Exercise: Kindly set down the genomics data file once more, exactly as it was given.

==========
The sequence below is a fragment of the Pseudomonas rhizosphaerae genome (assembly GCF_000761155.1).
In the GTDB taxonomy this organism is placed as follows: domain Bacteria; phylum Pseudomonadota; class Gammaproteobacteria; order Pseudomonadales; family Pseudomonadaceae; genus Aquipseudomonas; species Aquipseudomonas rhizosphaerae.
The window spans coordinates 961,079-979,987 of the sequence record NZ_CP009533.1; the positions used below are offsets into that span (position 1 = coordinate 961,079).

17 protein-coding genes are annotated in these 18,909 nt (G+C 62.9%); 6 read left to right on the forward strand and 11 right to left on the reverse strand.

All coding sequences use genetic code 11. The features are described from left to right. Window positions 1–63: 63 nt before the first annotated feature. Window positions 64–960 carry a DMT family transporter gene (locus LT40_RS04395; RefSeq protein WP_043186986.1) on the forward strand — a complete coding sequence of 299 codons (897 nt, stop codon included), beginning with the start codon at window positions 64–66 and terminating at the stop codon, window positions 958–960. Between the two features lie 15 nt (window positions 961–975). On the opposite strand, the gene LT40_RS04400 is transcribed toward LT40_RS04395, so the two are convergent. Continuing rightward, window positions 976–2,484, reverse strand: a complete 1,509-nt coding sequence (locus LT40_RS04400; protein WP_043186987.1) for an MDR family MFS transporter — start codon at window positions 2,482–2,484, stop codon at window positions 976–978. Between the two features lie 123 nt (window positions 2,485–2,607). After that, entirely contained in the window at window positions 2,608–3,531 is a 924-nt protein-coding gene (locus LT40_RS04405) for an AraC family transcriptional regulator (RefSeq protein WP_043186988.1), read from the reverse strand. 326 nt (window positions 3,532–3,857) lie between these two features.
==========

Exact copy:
The sequence below is a fragment of the Pseudomonas rhizosphaerae genome (assembly GCF_000761155.1).
In the GTDB taxonomy this organism is placed as follows: domain Bacteria; phylum Pseudomonadota; class Gammaproteobacteria; order Pseudomonadales; family Pseudomonadaceae; genus Aquipseudomonas; species Aquipseudomonas rhizosphaerae.
The window spans coordinates 961,079-979,987 of the sequence record NZ_CP009533.1; the positions used below are offsets into that span (position 1 = coordinate 961,079).

17 protein-coding genes are annotated in these 18,909 nt (G+C 62.9%); 6 read left to right on the forward strand and 11 right to left on the reverse strand.

All coding sequences use genetic code 11. The features are described from left to right. Window positions 1–63: 63 nt before the first annotated feature. Window positions 64–960 carry a DMT family transporter gene (locus LT40_RS04395; RefSeq protein WP_043186986.1) on the forward strand — a complete coding sequence of 299 codons (897 nt, stop codon included), beginning with the start codon at window positions 64–66 and terminating at the stop codon, window positions 958–960. Between the two features lie 15 nt (window positions 961–975). On the opposite strand, the gene LT40_RS04400 is transcribed toward LT40_RS04395, so the two are convergent. Continuing rightward, window positions 976–2,484, reverse strand: a complete 1,509-nt coding sequence (locus LT40_RS04400; protein WP_043186987.1) for an MDR family MFS transporter — start codon at window positions 2,482–2,484, stop codon at window positions 976–978. Between the two features lie 123 nt (window positions 2,485–2,607). After that, entirely contained in the window at window positions 2,608–3,531 is a 924-nt protein-coding gene (locus LT40_RS04405) for an AraC family transcriptional regulator (RefSeq protein WP_043186988.1), read from the reverse strand. 326 nt (window positions 3,532–3,857) lie between these two features.